It remains to bring forward and modify everything else with the idea of that Something a man is, (last precious consolation of the drudging poor), standing apart from all else, divine in his own right, and a woman in hers, sole and untouchable by any canons of authority, or any rule derived from precedent, state safety, the acts of legislatures. (16)
The Gilded Age in reality, however, differed markedly from the democratic rhetoric of the Civil Rights and the developments that was supposedly achieved after the Civil War and the Restoration. At this point, for instance, there was the redefinition of liberty and property as those rights within this area were increasingly used by the wealthy and big corporations to control and exploit ordinary people.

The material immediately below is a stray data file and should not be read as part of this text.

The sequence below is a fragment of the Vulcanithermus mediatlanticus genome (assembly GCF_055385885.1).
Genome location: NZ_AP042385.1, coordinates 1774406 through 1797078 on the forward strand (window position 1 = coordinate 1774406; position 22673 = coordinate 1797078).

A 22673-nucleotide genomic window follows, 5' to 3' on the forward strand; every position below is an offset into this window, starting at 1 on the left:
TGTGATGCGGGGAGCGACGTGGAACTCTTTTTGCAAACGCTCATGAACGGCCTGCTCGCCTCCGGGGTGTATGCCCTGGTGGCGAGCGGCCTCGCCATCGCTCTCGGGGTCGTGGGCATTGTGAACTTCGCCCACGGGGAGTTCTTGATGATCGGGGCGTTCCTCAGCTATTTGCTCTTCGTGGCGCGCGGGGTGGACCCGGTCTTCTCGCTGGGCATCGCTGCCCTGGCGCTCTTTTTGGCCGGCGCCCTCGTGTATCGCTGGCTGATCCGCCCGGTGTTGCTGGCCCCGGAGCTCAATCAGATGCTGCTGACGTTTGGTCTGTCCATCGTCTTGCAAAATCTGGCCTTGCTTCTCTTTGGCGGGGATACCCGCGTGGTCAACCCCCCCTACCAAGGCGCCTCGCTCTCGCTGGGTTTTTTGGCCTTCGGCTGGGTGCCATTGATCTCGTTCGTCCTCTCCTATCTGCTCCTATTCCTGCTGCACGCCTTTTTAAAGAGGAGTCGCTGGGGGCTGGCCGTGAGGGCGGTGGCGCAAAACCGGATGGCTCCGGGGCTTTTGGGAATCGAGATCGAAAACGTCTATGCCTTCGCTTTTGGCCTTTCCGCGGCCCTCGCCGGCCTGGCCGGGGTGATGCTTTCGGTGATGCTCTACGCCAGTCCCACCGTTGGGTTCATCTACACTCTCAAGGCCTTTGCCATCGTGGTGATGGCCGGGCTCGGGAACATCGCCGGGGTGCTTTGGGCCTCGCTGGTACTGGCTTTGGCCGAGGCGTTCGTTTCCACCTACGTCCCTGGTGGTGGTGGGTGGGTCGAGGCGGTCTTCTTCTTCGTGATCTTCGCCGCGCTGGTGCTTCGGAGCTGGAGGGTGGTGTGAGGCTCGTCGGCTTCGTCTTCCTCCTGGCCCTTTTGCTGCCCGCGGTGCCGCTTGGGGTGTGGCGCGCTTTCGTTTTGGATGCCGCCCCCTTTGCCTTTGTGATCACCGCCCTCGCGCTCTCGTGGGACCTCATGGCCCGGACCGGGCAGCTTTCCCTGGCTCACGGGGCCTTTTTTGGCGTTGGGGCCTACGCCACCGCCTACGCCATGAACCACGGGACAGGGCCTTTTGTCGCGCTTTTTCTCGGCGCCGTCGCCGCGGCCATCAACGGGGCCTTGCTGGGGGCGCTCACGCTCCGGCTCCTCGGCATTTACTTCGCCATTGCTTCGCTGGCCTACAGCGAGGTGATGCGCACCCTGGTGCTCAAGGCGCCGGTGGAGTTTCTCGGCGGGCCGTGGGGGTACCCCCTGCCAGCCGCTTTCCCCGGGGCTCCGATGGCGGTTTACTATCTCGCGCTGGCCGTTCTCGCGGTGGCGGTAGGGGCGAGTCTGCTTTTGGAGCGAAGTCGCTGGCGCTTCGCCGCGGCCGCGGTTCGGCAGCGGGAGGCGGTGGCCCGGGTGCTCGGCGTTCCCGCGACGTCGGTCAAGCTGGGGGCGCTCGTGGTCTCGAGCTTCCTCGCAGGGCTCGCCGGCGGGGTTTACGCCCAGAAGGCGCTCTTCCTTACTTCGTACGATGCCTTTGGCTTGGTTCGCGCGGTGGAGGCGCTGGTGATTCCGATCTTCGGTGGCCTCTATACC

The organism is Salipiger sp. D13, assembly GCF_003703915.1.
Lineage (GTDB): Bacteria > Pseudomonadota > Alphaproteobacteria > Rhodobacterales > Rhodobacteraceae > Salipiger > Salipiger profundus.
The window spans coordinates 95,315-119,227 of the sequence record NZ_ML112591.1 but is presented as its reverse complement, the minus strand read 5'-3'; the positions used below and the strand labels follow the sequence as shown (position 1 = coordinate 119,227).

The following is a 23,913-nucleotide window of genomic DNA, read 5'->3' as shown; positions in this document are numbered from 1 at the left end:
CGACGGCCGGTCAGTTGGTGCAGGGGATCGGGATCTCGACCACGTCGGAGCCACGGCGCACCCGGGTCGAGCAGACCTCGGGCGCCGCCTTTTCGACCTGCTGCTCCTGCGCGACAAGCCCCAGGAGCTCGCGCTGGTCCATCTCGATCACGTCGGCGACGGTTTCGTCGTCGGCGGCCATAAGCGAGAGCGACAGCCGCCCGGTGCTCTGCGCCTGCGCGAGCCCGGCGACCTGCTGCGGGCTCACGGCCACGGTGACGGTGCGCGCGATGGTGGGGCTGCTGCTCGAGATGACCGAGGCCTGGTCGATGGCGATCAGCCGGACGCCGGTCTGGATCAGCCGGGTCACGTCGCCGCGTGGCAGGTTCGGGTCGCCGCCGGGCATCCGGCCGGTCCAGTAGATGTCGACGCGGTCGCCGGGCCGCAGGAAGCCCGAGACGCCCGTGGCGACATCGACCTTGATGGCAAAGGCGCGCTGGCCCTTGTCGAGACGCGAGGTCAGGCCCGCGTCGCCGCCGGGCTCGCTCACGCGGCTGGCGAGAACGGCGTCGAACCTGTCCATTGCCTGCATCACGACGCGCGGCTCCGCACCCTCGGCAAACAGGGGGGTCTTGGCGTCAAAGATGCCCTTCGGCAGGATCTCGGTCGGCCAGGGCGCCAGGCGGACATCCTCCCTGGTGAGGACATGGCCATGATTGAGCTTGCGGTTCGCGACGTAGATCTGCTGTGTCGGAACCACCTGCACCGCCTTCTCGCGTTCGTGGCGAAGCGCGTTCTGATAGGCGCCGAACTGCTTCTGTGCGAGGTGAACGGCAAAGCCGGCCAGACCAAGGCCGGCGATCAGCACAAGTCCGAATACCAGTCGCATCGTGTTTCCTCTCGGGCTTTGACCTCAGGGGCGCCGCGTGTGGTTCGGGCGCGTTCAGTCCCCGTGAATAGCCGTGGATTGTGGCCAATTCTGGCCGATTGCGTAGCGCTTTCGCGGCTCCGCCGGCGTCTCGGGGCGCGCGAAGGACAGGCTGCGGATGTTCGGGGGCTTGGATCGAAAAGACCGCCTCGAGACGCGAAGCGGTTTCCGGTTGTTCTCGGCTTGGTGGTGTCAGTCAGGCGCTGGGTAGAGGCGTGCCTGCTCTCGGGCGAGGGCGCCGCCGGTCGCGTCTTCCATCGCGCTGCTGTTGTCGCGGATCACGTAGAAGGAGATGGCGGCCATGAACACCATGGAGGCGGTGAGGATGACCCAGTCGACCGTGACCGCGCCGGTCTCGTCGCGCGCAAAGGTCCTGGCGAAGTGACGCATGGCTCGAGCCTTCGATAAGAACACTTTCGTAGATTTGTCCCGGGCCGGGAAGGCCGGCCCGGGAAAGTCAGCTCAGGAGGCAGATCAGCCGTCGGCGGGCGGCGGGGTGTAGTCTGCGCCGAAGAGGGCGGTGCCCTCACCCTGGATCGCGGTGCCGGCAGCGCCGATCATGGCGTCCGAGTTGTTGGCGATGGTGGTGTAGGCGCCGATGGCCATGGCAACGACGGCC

According to Moore (2005), the freedom of speech is valuable for democracy as well as Whitman’s arguments because it preserves and promotes democracy and self-government.
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He felt this “Storminess” in American situation when he wrote to Emerson in an open letter included in the second edition of “Leaves of Grass”(1856) “Always America will be agitated and turbulent. This day it is taking shape not to be less so, but to be more so stormily, capriciously on native principles with such was proportions of parts…..”There were many cross currents, many new approaches transforming the fabric of America thought.